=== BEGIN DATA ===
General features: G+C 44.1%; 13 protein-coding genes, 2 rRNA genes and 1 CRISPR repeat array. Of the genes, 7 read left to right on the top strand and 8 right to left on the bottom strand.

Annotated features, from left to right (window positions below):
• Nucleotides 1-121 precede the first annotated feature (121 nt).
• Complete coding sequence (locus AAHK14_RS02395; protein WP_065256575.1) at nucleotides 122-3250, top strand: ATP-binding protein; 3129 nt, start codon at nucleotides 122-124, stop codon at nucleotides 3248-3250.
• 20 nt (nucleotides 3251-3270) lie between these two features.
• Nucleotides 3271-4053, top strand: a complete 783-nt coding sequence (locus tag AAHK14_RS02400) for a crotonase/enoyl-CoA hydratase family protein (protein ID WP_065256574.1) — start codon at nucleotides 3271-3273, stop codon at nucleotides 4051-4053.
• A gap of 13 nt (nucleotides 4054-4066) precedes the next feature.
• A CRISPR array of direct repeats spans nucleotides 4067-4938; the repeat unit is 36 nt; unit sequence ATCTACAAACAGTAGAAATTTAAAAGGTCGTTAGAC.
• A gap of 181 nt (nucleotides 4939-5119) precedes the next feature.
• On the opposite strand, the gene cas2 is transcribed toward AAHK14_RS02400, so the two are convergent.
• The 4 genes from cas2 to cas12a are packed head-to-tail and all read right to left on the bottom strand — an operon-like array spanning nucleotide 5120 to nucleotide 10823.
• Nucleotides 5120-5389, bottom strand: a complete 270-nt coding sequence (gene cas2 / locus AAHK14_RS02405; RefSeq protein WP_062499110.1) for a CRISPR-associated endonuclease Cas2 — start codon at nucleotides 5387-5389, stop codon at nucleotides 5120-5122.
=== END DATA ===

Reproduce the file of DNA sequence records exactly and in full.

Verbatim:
General features: G+C 44.1%; 13 protein-coding genes, 2 rRNA genes and 1 CRISPR repeat array. Of the genes, 7 read left to right on the top strand and 8 right to left on the bottom strand.

Annotated features, from left to right (window positions below):
• Nucleotides 1-121 precede the first annotated feature (121 nt).
• Complete coding sequence (locus AAHK14_RS02395; protein WP_065256575.1) at nucleotides 122-3250, top strand: ATP-binding protein; 3129 nt, start codon at nucleotides 122-124, stop codon at nucleotides 3248-3250.
• 20 nt (nucleotides 3251-3270) lie between these two features.
• Nucleotides 3271-4053, top strand: a complete 783-nt coding sequence (locus tag AAHK14_RS02400) for a crotonase/enoyl-CoA hydratase family protein (protein ID WP_065256574.1) — start codon at nucleotides 3271-3273, stop codon at nucleotides 4051-4053.
• A gap of 13 nt (nucleotides 4054-4066) precedes the next feature.
• A CRISPR array of direct repeats spans nucleotides 4067-4938; the repeat unit is 36 nt; unit sequence ATCTACAAACAGTAGAAATTTAAAAGGTCGTTAGAC.
• A gap of 181 nt (nucleotides 4939-5119) precedes the next feature.
• On the opposite strand, the gene cas2 is transcribed toward AAHK14_RS02400, so the two are convergent.
• The 4 genes from cas2 to cas12a are packed head-to-tail and all read right to left on the bottom strand — an operon-like array spanning nucleotide 5120 to nucleotide 10823.
• Nucleotides 5120-5389, bottom strand: a complete 270-nt coding sequence (gene cas2 / locus AAHK14_RS02405; RefSeq protein WP_062499110.1) for a CRISPR-associated endonuclease Cas2 — start codon at nucleotides 5387-5389, stop codon at nucleotides 5120-5122.